Robert Jordan’s “The Eye of the World” was first published by Tor Books (U.S.) on January 15, 1990. The book was the first of fourteen in the Wheel of Time series. The series also includes a prequel novel titled, “A New Spring.” To say that the series is expansive is an understatement. From start to finish, the Wheel of Time contains a total of 4,410,036 words and 2,782 named characters.
Thirty years, fifteen NYT best-sellers, and tens of millions of book purchases later, the series is back in the headlines because Amazon Studios is producing a mega-budget TV series based on them.
This is my favorite fiction series of all time. I first picked up The Eye of the World from the library in 1995. In the last quarter century, I have read tEotW book at least ten different times. (This is definitely a wild understatement.) One quirk of reading the series, while it was being written, was that the size and scope of the series almost required a re-read of the entire series, prior to each new book’s publication. If one did not do that, then getting back up to speed was tricky. [In the 1990s, the internet recap resources were not what they are now.]
I have read the series many times. What I have never done before, though, is write about the books. Since I now have a website wherein I purportedly read books and review them, then I should and will cover this one, too.
If you are familiar with my read-through of Genesis, then you know how this goes. I will be reading and reviewing this series on a word-by-word basis until approximately the year 2052 (God willing) and what a ride it will be! No. I won’t go into quite that much detail. Probably. I anticipate that I will re-read this a couple chapters at a time. When I finish the re-read I will post a review of the entire book for those who do not want to follow along chapter by chapter.
I guess should clarify one more detail in the event that it comes up during the chapter reviews. I will not be *reading* the series per se. I will be listening to the audiobooks. The Wheel of Time narrators are Michael Kramer and Kate Reading. They do a fantastic job.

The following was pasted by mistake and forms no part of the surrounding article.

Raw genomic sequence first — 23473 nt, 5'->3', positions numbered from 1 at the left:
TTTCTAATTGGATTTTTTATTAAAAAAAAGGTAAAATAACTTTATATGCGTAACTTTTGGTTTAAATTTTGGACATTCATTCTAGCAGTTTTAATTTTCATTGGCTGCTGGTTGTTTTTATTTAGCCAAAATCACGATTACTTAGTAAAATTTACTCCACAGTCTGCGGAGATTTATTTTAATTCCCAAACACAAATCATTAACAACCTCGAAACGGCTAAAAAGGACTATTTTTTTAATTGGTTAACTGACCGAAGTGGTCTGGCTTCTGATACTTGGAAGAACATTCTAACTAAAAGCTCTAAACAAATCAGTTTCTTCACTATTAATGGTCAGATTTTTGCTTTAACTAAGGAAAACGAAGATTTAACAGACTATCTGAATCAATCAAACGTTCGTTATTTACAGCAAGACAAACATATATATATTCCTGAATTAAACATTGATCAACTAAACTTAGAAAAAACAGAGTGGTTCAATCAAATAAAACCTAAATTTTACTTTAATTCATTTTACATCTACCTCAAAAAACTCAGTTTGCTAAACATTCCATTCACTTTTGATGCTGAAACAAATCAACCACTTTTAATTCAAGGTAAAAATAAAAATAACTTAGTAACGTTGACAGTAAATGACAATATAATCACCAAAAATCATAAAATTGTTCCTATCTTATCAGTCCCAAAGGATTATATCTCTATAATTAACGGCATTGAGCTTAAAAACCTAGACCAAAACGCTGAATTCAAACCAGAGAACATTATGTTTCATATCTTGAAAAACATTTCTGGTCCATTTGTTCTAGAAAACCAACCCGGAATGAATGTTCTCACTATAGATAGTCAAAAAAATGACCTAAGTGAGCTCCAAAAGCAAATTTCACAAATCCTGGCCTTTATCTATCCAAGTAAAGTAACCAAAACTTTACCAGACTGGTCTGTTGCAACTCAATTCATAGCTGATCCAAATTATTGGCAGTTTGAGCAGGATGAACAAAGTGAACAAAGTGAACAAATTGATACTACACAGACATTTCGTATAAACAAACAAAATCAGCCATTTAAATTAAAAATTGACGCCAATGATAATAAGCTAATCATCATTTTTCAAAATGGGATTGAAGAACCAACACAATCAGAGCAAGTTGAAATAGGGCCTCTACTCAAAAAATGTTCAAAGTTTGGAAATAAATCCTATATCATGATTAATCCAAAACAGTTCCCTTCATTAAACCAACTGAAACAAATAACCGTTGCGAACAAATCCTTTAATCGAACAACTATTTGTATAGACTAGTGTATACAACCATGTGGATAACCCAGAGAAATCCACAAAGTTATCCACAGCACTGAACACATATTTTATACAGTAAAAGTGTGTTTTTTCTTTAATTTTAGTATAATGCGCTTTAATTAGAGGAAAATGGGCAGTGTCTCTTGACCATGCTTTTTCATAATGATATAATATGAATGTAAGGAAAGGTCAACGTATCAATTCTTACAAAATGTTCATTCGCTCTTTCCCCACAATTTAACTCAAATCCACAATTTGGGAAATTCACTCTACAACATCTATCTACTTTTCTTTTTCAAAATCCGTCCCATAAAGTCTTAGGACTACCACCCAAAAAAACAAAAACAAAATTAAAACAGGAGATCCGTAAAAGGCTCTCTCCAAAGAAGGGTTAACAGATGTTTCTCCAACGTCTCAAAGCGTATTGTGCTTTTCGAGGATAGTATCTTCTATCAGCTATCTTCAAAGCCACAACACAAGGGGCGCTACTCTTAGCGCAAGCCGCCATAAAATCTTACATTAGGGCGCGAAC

Well, with no further adieu, the Prologue:
We meet an absolute madman named Lews Therin Telamon, wandering through a ruin of a mansion, calling out for his wife, Ilyena. She is clearly the dead blonde haired woman we are told that he keeps stepping over and around but not noticing.
Abruptly, a man in black named Elan Morin Tedronai *appears* and is disgusted at the mental state of what appears to be an old rival.
Elan gives some info dump. Lews, known as “the Dragon,” and “the 100 companions” defeated him, and his master Shai’tan. Elan seems to be a bad guy. However, the counter-stroke that happened as the good guys achieved the win drove all of the victors completely insane. So currently, around the world, the insane good guys are tearing the world completely apart.
Elan heals Lews of his madness. The healing gives Lews an opportunity to look around his mansion with clear eyes. He can now see that he has – in his insanity – murdered everyone in his family. Lews Therin “Kinslayer” flees via magic to a remote area and calls down enough fire from the sky to kill himself, burn a hole into the earth’s crush, and thereby form a volcano as his tomb.
When I read this prologue for the first time, it was years and a few books later until I really understood what had happened in the Prologue. Reading it now as an adult, there are a few things I notice:
- The madman is named both “Lews” and “the Dragon.” This is reminiscent of Lucifer, the fallen angel, who is also referred to in the Book of Revelation as a Dragon. Telamon has an association with Atlas of Greek Mythology. Telamon means “support” or “bearer” and Atlas is sometimes known as Atlas Telamon – the bearer of the entire world.
- Elan Morin Tedronai is referred to as the Betrayer of Hope. Tedronai – when we think about opposition to the name Lews – is intentionally similar to Adonai. Adonai is a name for the Hebrew God in the Bible.
- In his post-healing diatribe to Lews Therin, Elan implies that the world of the WoT is one where reincarnation occurs. He argues that he and Lews have fought over and over, since the beginning of time, and that they will continue to do so for the rest of time, or until Shai’tan wins and ends time itself.
- The “tainted” magic used by Lews Therin comes from “the True Source.”
- Elan uses another form of magic which he says comes from his master, Shai’tain.